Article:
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One Photographer's Mission: African-American Culture
Richmond Times - Dispatch (Virginia)



Born in Alabama, Higgins studied business management at Tuskegee University. He became interested in photography in 1967 after meeting Polk, a Tuskegee professor and also the school's photographer. He spent several days a week at Polk's house peppering him with questions about photography.

That same year, Higgins participated in a civil rights rally. He was horrified at the pictures he saw the next day in the local newspaper.

"The press showed us as potential thugs," Higgins said.

Hoping to show people there was "a different way to see things," Higgins began taking his own photos. His main subjects were his family.

"It was out of love," he said. "It was from the heart."

Because Tuskegee had no photography major, Higgins moved to New York in 1969, a year before graduation, to spend his summer at Look magazine. There, he studied under Arthur Rothstein, the director of photography.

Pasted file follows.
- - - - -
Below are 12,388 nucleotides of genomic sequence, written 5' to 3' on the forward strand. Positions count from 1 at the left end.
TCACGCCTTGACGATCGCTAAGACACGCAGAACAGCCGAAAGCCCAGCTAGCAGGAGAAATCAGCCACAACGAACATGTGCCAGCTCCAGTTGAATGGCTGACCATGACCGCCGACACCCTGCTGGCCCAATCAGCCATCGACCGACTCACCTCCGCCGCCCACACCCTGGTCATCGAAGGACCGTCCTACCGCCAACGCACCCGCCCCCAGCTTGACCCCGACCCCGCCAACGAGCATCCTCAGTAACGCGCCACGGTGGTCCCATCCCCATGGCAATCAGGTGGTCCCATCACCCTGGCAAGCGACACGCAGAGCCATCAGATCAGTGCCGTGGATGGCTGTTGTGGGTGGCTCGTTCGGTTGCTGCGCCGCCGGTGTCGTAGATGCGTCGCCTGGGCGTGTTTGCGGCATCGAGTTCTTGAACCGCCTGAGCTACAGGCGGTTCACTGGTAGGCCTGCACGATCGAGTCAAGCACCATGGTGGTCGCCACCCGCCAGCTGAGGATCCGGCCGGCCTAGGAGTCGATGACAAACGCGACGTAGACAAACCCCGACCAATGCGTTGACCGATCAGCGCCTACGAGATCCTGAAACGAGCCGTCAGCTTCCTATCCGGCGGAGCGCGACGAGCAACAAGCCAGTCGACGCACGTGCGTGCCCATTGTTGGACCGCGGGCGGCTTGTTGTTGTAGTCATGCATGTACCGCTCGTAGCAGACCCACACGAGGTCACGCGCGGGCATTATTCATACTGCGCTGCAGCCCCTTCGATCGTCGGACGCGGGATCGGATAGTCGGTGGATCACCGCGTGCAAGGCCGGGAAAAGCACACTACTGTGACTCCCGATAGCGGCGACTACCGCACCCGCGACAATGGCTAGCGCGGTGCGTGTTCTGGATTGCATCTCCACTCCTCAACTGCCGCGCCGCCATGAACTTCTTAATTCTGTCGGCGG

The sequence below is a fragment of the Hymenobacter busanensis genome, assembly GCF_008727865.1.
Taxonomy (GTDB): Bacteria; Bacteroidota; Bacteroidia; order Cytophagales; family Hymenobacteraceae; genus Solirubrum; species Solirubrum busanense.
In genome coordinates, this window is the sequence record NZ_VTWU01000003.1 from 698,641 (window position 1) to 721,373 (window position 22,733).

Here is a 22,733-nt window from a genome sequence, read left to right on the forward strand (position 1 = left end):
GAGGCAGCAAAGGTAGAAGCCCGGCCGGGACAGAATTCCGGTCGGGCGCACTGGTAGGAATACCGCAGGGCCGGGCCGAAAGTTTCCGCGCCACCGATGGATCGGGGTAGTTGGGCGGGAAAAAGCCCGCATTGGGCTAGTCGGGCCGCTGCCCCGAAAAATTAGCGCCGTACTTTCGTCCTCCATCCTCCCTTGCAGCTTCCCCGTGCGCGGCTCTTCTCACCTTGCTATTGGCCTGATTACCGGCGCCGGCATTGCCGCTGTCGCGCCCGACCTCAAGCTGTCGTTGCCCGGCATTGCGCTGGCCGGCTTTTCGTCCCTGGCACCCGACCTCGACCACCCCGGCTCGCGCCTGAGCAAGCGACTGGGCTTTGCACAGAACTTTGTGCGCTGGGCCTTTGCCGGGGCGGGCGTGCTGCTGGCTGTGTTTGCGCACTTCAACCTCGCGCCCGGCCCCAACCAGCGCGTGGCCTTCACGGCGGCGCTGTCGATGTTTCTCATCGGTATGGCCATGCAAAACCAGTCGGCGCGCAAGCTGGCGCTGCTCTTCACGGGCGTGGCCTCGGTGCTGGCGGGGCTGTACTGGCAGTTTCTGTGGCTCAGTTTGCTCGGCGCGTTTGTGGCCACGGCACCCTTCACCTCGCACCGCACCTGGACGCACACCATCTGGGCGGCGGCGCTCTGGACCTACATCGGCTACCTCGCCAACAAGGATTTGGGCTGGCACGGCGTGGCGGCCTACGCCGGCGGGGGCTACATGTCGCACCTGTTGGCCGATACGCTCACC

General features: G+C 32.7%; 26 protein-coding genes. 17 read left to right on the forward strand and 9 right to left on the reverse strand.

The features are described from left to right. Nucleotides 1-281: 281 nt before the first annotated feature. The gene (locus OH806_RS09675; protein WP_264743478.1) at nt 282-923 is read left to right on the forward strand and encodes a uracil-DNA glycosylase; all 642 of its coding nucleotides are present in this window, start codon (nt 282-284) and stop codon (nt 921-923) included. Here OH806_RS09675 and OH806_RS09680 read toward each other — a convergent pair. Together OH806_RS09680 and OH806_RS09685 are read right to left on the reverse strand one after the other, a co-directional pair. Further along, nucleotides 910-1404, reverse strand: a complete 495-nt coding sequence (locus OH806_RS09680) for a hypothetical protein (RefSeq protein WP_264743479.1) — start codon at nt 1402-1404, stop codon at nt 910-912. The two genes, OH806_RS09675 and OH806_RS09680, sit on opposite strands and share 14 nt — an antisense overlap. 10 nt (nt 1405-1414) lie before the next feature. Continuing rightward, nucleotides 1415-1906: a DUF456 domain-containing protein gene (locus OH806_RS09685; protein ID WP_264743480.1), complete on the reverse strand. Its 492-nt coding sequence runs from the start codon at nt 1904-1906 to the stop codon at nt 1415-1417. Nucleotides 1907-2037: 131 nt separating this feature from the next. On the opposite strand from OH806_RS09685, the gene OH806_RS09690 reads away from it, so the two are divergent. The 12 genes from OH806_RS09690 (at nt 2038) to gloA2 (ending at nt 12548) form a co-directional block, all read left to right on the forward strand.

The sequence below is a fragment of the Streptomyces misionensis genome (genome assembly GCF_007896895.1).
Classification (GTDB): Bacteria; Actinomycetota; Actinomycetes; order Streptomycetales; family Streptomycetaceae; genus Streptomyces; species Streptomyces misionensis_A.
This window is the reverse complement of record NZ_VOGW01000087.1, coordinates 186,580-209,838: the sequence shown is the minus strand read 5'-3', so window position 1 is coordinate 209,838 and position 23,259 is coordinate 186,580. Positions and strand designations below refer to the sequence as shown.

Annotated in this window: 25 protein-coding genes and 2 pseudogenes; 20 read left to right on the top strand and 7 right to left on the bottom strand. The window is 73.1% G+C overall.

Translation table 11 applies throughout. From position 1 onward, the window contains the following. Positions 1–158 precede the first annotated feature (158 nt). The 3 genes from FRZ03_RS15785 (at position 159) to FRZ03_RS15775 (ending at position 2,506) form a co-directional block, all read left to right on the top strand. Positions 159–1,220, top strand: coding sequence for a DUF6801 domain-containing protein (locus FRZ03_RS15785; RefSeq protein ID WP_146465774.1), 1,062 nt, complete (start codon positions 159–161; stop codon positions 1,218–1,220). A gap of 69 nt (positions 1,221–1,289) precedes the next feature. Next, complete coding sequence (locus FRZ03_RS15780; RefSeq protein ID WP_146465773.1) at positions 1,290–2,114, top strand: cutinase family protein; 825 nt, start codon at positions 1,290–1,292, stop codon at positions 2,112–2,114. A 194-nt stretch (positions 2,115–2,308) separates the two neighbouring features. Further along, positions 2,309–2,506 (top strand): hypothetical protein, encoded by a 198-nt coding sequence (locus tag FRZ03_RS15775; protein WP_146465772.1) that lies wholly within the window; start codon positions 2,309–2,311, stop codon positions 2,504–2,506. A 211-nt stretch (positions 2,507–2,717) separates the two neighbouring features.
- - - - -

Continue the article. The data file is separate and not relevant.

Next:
After graduating from Tuskegee, he returned to New York and did freelance work. While completing an assignment from TWA, he made his first trip out of the country, traveling to Egypt in 1973.

"I was really awestruck," Higgins said. "We all tend to grow up in our own little corner lot and forget there's a whole world out there."

Two years later, he joined The Times. Higgins, whose photos have formed such books as "The Black Woman," "Drums of Life" and "Elder Grace," will continue his travels. He and his wife will leave for Ethiopia next week to photograph Christmas ceremonies.

"I've been happy I've been able to experience as much as I have during my career," Higgins said. "I'm happier there are still things I want to discover."



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